The Inspector's final remarks could have given no encouragement or hope for the teacher, "... The superintendence of 208 undisciplined children are too much for a third rate master, who has no natural disposition or fitness for the task of teaching."

The report of 1847 had results as the existing school building was erected between 1849-50. How times in education and teaching have changed.

NOEL ‘63

The Caernarvon and Denbigh Herald gave a graphic account of changing Ruthin as it appeared on Christmas Eve, 1863. This was largely for the benefit of Ruthinites dispersed through the kingdom, those who might have been "shouldering rifles for the Federals or Confederates, or searching for gold in Australia."
The railway had only just reached Ruthin from Denbigh in 1862, but had not yet reached Corwen. Park. Road, Station Road, Market Street had also opened in that year, but Wynnstay Road was not to be formed until 1888.

The old Town Hall on the Square had just been demolished and quite evidently the townspeople were still enjoying the novelty: " that the Old Hall has taken its departure, is a fine open space showing to advantage the handsome shops and splendid views of mountain and vale". And again: "Since the removal of the old hall, the quaint and singular appearance of the ‘Castle Arms’, from Clwyd Street, strikes the spectators and reminds them of the pictures of old-fashioned houses in Germany. It is said the old house is to come down, to be rebuilt and added to the Lion Hotel." The ‘Castle Arms’, later known as the ‘Myddelton Arms’, was fortunately not demolished as so many properties were at this time, but was extensively renovated in the 1880s. It was added to the [White]‘Lion Hotel’ (the Castle Hotel today), only recently resuming an independent existence again.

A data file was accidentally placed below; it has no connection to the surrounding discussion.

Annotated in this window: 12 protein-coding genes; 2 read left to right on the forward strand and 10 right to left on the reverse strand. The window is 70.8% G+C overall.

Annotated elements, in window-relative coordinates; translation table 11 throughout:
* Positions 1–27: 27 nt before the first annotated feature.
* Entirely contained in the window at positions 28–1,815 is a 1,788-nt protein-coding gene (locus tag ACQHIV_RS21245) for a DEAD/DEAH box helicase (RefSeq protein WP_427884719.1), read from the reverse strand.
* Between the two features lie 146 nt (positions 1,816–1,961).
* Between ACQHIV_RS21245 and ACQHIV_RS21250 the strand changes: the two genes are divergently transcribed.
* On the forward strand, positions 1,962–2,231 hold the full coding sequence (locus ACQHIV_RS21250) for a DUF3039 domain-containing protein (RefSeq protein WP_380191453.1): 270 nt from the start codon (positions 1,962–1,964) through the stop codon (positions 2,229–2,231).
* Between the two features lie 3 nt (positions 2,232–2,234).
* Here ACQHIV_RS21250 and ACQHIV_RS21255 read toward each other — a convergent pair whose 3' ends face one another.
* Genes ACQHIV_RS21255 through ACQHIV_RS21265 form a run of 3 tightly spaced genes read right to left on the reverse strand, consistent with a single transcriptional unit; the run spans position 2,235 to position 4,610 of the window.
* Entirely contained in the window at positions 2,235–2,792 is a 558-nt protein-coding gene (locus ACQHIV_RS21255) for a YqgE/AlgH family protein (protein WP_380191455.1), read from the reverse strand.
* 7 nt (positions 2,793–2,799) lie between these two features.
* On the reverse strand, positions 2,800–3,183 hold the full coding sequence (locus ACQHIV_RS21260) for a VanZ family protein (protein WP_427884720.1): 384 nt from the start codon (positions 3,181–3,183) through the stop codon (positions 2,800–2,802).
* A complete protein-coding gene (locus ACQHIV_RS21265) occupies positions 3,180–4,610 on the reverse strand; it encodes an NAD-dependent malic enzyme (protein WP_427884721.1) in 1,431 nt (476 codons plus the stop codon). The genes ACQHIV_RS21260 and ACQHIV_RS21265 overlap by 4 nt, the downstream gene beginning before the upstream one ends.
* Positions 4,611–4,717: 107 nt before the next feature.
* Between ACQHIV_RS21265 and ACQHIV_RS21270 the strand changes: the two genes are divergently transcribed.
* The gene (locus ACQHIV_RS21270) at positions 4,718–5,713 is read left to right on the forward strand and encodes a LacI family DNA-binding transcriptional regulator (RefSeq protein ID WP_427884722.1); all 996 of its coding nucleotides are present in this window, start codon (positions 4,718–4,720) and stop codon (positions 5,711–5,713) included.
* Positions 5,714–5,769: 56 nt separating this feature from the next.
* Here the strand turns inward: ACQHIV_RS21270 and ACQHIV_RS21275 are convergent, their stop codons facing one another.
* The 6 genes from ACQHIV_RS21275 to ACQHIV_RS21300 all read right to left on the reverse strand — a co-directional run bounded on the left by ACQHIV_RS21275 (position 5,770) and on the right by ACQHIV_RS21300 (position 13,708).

It was reported that N0:4 Well Street had been renovated and occupied by Mr Robert G. Joyce, watch and clockmaker. At about this time, "James Joyce and Son" were also operating as watch and clockmakers in Clwyd Street, while John Joyce was a butcher and dealer in game in the part of the Boar's Head, Clwyd Street, nearest the Square.

The next shop in Well Street,  NO:6, was occupied by Mr Isaac Clarke, publisher and bookseller, with a Mr D.E. Davies at Liverpool House affording "a tempting display of fruit". We are told that "One of the windows in Upper Liverpool House being well filled with large rotund specimens of that noble fruit which Cheshire and the Vale of Clwyd and some other parts produce twice a day."

Of the premises now occupied by BOOTS the Chemists, it was said " the shop of Mr Maude, we must notice first the marked improvement in the appearance of the front since the alterations. Both windows looked charmingly, and many ardent glances were cast at the good things they contained; the counters, shelves, and all, available parts of the shop were set forth with every delicacy in the confectionery line that could please the eye or tempt the palate. The refreshment rooms are a great accommodation."

The meat market, sometimes known as "Llandegla Market", was then located behind Exmewe House (now Barclays Bank) and extended as far as the narrow lane connecting Upper Clwyd Street to Clwyd Street. That Christmas, the eleven butchers having stalls there had a magnificent display of meat.